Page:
Supurbia #1
by Grace Randolph and Russell Dauterman

Boom! Studios, 2012
Rating: 6.4

Superhero comics are basically just soap operas, but few are as upfront about that as Supurbia. Of course that’s the reason this new series exists – it’s Desperate Housewives with capes. The Meta Legion, an ersatz Justice League full of blatant stand-ins for Superman, Captain America, Wonder Woman and the like, all live alongside one another in a subdivision full of McMansions. Their spouses are the focus here, as we meet fake Superman’s trashy ex-supervillain trophy girlfriend, the stay-at-home dad of Mongolian Wonder Woman’s children, and the hard-charging, pantsuited business lady who runs the charities founded by her billionaire vigilante husband. Randolph combines standard soap opera tropes (including infidelity and a Reva Shayne-esque bad girl struggling to fit in) with obvious superhero parody. Sovereign, the non-Superman, is bored and distant around his girlfriend because he’s constantly eavesdropping on more interesting people, like the Pope. One of the husbands is closeted, of course it’s the Batman stand-in, and obviously his lover is his Robin-ish sidekick. None of the humor or observations are particularly original, but they’re largely truthful to the genres that Randolph is playing with. Supurbia could just be a pro forma exercise or a high concept TV show pitch in comic book form, but at least this appealing first issue isn’t nearly as smug or self-impressed as it could’ve been. (GM)

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Beyond the Fringe #1
By Joshua Jackson and Jorge Jimenez

DC Comics, 2012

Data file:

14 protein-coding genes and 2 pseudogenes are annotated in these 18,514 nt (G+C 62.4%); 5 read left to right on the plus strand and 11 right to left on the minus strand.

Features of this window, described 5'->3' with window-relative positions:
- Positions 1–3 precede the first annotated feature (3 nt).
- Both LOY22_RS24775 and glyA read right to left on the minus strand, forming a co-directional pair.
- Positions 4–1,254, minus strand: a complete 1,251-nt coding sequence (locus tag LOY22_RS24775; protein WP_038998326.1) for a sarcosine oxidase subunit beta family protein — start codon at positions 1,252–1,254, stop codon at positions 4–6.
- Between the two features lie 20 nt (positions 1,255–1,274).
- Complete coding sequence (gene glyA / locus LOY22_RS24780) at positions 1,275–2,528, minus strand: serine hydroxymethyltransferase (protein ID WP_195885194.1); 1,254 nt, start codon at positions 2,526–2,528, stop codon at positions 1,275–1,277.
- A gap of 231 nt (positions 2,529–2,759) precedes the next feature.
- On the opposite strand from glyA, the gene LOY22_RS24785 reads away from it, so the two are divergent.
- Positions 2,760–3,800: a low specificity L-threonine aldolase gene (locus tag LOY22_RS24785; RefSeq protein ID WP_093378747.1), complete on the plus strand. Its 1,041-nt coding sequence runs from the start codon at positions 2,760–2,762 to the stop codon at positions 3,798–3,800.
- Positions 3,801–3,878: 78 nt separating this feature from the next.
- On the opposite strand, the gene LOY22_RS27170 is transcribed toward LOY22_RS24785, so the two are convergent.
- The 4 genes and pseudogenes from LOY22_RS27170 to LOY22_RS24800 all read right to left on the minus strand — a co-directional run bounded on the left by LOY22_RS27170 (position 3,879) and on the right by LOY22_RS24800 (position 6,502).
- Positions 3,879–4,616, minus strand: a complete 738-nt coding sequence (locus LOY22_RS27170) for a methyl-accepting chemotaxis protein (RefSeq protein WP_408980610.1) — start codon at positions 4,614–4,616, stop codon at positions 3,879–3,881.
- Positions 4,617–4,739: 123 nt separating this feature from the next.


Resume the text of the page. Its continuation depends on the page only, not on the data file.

Rating: 5.0

The biggest upshot to the rise of digital comics: absolutely pointless downloadable comics like this will no longer waste paper and clog up longboxes at comic stores and conventions for decades to come. At least that’d be true if DC hadn’t collect them into this print edition. Fringe’s parallel realities and convoluted mythology might endear the TV show to diehard sci-fi fans, but it’s the acting and the tangled relationships between the different versions of the main characters that keep the rest of us watching. Of course the horrible ratings this year make me think I might be the only person left in this camp. Most surprising is how much of that appeal is provided by Joshua Jackson. Somehow the unbearably smug and obnoxious teen from Dawson’s Creek turned into a charismatic adult. That might just be due to better writing, though. Jackson takes a turn at the writer’s desk himself with this collection of digital comics that premiered alongside the show’s fourth season. It’s more of those sideways stories that supposedly “matter” even though they’ll never be referenced in the show itself, focusing on Jackson’s character, who apparently blinked out of existence at the end of the third season. Jackson doesn’t embarrass himself as a storyteller, but this is the very definition of inessential. Walter Bishop is just a garden variety mad scientist without John Noble’s sonorous voice and ability to switch from flashy to subtle at a moment’s notice, and just because Jackson wrote these words doesn’t make it any easier to imagine them coming out of his mouth in an episode. Beyond the Fringe is only for the most dedicated of Fringe fans, but then it will take only a very small number of the already miniscule (by network TV standards) Fringe viewership to turn this into one of the better selling entries in the TV and videogame tie-ins that DC inherited from the now-dead Wildstorm imprint. (GM)